After the Oscar-winning Trial Of The Chicago Seven, Aaron Sorkin returns with another biographical drama about the stars of the game changing 1950s American sitcom I Love Lucy, Lucille Ball and Desi Arnaz. While this is Sorkin's third directorial outing, he has won acclaim and recognition for his work as a writer on acclaimed movies and TV shows like The Social Network, The Newsroom and Steve Jobs. Ball and Arnaz played the Ricardos on I Love Lucy, becoming a beloved mainstay of the American middle class. But they weren't just talented comedic actors, they also produced the show together. Their production house Desilu Studios went on to create many iconic shows, including Star Trek. Being The Ricardos releases on Amazon Prime Video on 21st December 2021 and here's everything you need to know about Lucille and Desi before watching the Nicole Kidman and Javier Bardem-starrer:
Lucille was working as a contract actor on a Goldwyn stage show called Too Many Girls when she met Desi Arnaz. The two hit it off instantly, eloping soon after. Arnaz was a band leader who led an orchestra at a club, and the couple worked hours that barely allowed them to see each other. In Being The Ricardos, the writers on I Love Lucy and executive producer Jess Oppenheimer credit this distance in their early married lives for the relative peace before the storm that was to be the rest of their marriage.
Lucille and him had a torrid relationship from the beginning, and she filed for divorce in 1944. It didn't stick though, and they were back together before the divorce could be finalised. She took on the show to be closer to him, cherishing the respect and attention she received from him while at work. In Being The Ricardos, she tells him that her ambition was to have a home, and working on the show meant that the construction department would build them a home that her husband would have to come back to, always. She accused him of infidelity in 1944 and nothing had changed more than a decade later, in 1960, when she filed for divorce again, a day after I Love Lucy finished shooting its final episode.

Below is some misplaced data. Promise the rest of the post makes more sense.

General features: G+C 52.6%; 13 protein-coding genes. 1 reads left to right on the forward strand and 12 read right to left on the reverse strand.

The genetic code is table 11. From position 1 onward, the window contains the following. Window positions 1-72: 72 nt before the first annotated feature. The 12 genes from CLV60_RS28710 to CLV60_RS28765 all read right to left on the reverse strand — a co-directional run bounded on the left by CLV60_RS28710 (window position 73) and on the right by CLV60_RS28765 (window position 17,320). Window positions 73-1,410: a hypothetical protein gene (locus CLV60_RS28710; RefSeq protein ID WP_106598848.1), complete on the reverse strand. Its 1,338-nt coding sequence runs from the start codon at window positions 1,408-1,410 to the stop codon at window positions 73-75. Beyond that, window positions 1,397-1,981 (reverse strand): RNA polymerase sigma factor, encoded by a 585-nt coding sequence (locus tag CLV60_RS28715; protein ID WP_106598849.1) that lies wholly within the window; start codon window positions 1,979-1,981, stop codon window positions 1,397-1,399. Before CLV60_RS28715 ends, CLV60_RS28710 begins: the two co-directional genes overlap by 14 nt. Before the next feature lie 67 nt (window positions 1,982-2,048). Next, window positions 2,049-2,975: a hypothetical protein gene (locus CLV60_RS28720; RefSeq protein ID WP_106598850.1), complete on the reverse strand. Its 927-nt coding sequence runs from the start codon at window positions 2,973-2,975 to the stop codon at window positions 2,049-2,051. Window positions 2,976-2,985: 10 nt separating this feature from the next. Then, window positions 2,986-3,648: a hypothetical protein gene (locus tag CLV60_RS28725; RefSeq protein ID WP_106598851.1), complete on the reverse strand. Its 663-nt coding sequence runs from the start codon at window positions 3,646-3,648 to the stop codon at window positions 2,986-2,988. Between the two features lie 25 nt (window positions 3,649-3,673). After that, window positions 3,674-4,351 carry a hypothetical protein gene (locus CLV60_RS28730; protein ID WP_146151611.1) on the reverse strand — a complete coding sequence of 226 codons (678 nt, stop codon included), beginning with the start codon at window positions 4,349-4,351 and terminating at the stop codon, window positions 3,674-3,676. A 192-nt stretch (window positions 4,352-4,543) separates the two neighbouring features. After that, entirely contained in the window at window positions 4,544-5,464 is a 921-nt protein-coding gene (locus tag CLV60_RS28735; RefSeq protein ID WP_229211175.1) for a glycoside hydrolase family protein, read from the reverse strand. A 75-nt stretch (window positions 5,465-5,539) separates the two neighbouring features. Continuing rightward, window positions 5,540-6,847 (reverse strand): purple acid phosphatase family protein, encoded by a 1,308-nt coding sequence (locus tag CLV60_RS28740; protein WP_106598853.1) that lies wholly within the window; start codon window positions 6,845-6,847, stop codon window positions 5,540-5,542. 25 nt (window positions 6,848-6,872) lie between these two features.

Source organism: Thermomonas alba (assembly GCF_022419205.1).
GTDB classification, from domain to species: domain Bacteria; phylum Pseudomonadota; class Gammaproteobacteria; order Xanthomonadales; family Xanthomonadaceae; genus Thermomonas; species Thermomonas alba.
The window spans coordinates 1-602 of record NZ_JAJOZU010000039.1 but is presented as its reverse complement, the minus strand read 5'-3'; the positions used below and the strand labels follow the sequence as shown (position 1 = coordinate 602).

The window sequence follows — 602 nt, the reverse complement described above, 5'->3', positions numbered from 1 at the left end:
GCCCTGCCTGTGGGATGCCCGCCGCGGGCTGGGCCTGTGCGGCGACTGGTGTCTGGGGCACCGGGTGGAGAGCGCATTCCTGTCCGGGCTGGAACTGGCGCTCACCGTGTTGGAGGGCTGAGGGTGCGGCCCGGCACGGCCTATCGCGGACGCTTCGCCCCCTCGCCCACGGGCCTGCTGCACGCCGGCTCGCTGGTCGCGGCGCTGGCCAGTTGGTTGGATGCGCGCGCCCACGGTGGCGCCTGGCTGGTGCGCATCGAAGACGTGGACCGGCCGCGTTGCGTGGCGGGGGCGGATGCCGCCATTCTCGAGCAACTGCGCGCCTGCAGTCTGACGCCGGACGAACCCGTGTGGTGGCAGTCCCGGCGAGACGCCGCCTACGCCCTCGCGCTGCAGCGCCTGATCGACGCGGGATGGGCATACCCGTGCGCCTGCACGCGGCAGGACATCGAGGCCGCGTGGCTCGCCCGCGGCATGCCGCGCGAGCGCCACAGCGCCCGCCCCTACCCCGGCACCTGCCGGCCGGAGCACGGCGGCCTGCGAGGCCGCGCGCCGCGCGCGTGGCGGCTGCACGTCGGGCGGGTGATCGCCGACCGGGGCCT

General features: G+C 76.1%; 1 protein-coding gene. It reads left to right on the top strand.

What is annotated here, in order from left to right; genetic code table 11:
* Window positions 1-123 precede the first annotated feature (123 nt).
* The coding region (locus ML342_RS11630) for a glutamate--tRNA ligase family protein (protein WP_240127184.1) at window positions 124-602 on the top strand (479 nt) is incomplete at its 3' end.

When Lucille Ball was signed on by CBS to adapt her successful radio show, My Favourite Husband, to television, she insisted that the network hire her real-life husband, Desi Arnaz. This move would go on to result in many firsts. They played an interracial married couple on primetime television in the 1950s, something they had to fight the executives on. The show was produced by Desilu Studios, and made Lucille Ball the first woman to head a TV production studio in Hollywood. It was the first show to feature an ensemble cast, with Vivian Vance and William Frawley playing the lead couple's friends as series regulars. It was the first show to include a story arc about the protagonist being pregnant and they did it without using the word "pregnant" itself. The show was watched by 11 million families every week, remaining the most watched show in America for four out of its six seasons.
Shooting in front of a live studio audience, the three camera setup, a laugh track, syndication – all conventions of the modern sitcom that we take for granted today were innovated by Desi, Lucille and the crew of I Love Lucy. Lucy and Desi were adamant on making quality television, putting on a good show – as is evidenced in a scene in Being The Ricardos where Lucille puts her foot down over a director undermining the viewers' intelligence. Sorkin and his crew retained this spirit, recreating the soundstage and the offices at Desilu Studios after in-depth research, as production designer Jon Hutman told Hollywood Reporter. The effort is apparent in Being The Ricardos – the film immerses you in the golden age of American television with how authentic it is.
The film takes place during the particularly turbulent week of filming episode 37 of I Love Lucy. Lucille Ball is accused of being a part of the Communist Party in Cold War America, and local tabloids are running stories about Desi Arnaz's public infidelities. Aaron Sorkin's screenplay follows the couple, and the crew that is caught in the midst of the perfect storm of their professional and personal lives blowing up completely. Lucille and Desi were both geniuses when it came to physical comedy, and Sorkin takes us into the workings of their mind. Ball works the beats of an opening scene until she's satisfied with it, while Desi supports her in all that she sets her eyes on. These scenes are not funny, they're fraught with tension and Kidman is somehow desperate and confident at the same time – it is impossible to look away. They find themselves standing firmly by each other at work, but unable to extend the same trust to their marriage. These are two of the most iconic and successful people in the history of television, and here we see them at a turning point in their lives. Sorkin told The Credits that he was persuaded to do the film when their daughter Lucie Arnaz told him in a meeting, "My mother was not an easy woman, take the gloves off." This helped him see Lucille in a more realistic light – she was not just the comedy genius that the world knew and loved. She was also a real human being who had worked very hard to get where she was, and was ultimately afraid of losing it, which is what he focused his screenplay on. Kidman plays her effortlessly, as Lucy Ricardo and as Lucille Ball, elevating Sorkin's screenplay.
Recommendation in collaboration with Amazon Prime Video